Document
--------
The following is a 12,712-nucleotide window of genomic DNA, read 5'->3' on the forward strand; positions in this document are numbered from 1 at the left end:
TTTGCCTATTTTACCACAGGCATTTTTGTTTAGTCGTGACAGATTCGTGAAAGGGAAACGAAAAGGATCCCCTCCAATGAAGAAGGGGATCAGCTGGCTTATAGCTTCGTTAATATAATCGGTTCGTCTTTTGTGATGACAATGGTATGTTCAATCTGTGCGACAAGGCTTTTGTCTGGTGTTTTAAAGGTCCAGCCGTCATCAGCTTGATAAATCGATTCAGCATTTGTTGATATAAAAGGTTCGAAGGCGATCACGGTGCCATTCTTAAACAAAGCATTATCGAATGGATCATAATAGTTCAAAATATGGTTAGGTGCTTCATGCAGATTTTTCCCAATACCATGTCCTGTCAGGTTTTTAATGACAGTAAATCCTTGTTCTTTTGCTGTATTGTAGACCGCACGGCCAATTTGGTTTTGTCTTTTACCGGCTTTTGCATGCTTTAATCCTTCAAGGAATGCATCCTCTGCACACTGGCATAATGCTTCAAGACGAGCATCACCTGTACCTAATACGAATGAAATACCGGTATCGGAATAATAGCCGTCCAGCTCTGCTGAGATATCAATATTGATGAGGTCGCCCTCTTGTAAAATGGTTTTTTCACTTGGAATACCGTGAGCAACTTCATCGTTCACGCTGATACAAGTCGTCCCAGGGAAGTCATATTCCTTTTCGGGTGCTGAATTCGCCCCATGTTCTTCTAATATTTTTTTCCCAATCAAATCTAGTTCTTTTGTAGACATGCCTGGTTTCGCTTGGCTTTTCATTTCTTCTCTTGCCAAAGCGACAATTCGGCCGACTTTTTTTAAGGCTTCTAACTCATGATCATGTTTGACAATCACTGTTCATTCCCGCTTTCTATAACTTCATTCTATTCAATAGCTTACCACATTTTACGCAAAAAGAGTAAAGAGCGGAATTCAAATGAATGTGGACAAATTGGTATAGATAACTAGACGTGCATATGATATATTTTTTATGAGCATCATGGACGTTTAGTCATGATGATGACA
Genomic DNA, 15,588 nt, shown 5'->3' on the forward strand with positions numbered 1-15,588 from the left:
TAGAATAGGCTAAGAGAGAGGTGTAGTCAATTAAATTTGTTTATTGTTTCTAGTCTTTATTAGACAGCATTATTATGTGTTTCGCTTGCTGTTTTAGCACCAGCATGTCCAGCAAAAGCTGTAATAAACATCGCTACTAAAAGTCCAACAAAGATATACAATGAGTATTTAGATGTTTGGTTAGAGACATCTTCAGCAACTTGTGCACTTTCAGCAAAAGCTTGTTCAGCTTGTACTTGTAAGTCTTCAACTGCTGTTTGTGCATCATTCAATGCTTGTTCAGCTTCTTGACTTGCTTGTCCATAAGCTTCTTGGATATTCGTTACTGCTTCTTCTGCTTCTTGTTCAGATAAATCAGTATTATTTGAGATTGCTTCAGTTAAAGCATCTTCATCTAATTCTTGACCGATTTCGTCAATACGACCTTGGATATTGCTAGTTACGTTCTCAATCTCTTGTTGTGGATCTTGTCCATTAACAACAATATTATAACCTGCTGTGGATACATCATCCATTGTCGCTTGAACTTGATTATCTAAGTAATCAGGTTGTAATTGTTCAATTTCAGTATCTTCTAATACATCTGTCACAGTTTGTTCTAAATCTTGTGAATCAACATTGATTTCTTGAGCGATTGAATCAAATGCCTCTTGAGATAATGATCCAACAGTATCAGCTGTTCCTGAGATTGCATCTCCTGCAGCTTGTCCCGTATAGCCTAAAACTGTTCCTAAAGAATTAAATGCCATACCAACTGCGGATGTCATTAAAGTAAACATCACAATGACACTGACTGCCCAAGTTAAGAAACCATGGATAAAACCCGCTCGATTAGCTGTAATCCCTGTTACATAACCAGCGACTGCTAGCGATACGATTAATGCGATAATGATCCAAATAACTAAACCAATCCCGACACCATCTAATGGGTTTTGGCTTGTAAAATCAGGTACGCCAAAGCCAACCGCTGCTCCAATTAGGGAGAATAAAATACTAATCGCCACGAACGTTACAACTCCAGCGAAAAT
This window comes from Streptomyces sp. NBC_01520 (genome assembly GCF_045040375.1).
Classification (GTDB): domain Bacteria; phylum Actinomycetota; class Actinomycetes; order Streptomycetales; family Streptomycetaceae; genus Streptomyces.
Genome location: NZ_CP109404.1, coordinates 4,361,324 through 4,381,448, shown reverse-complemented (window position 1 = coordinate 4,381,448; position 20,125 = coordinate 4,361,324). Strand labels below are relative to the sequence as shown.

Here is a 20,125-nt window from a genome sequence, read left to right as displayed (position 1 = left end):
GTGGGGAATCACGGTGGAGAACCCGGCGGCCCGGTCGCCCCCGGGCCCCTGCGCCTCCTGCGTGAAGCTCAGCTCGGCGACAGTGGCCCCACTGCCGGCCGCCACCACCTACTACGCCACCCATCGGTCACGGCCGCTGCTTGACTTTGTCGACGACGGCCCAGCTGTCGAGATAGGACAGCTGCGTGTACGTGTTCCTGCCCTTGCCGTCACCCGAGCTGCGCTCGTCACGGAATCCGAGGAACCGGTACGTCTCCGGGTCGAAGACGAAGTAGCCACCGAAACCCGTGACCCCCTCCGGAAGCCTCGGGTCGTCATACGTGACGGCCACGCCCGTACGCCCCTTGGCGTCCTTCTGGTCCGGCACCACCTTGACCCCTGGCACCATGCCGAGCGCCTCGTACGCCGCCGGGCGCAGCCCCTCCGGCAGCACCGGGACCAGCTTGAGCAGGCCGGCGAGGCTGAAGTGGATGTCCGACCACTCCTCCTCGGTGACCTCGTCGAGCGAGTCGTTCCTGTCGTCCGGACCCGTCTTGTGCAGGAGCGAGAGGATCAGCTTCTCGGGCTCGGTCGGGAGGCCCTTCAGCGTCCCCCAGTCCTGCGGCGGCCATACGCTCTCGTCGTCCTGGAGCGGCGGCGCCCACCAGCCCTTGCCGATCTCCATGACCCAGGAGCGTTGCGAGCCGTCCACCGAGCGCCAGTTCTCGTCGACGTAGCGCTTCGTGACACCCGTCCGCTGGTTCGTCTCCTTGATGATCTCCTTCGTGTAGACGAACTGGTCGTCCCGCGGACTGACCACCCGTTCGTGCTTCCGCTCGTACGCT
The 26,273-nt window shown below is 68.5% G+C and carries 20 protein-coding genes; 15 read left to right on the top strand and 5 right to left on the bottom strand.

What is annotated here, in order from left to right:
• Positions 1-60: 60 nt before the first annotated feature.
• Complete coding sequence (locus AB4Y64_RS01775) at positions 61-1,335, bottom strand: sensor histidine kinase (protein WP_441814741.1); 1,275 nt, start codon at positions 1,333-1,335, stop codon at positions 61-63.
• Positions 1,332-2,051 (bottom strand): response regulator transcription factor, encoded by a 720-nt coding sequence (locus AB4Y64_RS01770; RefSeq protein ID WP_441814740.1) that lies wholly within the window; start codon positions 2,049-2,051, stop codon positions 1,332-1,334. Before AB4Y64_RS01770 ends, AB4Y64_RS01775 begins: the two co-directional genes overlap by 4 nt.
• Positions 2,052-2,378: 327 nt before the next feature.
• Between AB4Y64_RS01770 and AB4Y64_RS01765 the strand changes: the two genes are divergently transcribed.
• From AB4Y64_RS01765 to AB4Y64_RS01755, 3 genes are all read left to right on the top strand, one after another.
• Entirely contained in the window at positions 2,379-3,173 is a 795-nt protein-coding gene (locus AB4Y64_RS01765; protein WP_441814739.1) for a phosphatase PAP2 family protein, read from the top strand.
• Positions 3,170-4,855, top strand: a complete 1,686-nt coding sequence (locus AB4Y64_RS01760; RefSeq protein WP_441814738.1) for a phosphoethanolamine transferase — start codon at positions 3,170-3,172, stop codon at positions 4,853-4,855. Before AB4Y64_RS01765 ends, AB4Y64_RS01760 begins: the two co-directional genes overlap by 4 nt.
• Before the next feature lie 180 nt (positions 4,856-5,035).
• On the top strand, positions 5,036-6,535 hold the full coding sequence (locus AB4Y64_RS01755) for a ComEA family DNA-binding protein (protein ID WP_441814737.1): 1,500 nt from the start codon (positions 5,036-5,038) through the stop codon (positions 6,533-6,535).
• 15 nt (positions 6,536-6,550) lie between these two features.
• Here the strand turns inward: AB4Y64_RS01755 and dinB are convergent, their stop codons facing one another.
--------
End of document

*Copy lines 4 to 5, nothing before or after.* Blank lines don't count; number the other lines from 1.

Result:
TAGAATAGGCTAAGAGAGAGGTGTAGTCAATTAAATTTGTTTATTGTTTCTAGTCTTTATTAGACAGCATTATTATGTGTTTCGCTTGCTGTTTTAGCACCAGCATGTCCAGCAAAAGCTGTAATAAACATCGCTACTAAAAGTCCAACAAAGATATACAATGAGTATTTAGATGTTTGGTTAGAGACATCTTCAGCAACTTGTGCACTTTCAGCAAAAGCTTGTTCAGCTTGTACTTGTAAGTCTTCAACTGCTGTTTGTGCATCATTCAATGCTTGTTCAGCTTCTTGACTTGCTTGTCCATAAGCTTCTTGGATATTCGTTACTGCTTCTTCTGCTTCTTGTTCAGATAAATCAGTATTATTTGAGATTGCTTCAGTTAAAGCATCTTCATCTAATTCTTGACCGATTTCGTCAATACGACCTTGGATATTGCTAGTTACGTTCTCAATCTCTTGTTGTGGATCTTGTCCATTAACAACAATATTATAACCTGCTGTGGATACATCATCCATTGTCGCTTGAACTTGATTATCTAAGTAATCAGGTTGTAATTGTTCAATTTCAGTATCTTCTAATACATCTGTCACAGTTTGTTCTAAATCTTGTGAATCAACATTGATTTCTTGAGCGATTGAATCAAATGCCTCTTGAGATAATGATCCAACAGTATCAGCTGTTCCTGAGATTGCATCTCCTGCAGCTTGTCCCGTATAGCCTAAAACTGTTCCTAAAGAATTAAATGCCATACCAACTGCGGATGTCATTAAAGTAAACATCACAATGACACTGACTGCCCAAGTTAAGAAACCATGGATAAAACCCGCTCGATTAGCTGTAATCCCTGTTACATAACCAGCGACTGCTAGCGATACGATTAATGCGATAATGATCCAAATAACTAAACCAATCCCGACACCATCTAATGGGTTTTGGCTTGTAAAATCAGGTACGCCAAAGCCAACCGCTGCTCCAATTAGGGAGAATAAAATACTAATCGCCACGAACGTTACAACTCCAGCGAAAAT
This window comes from Streptomyces sp. NBC_01520 (genome assembly GCF_045040375.1).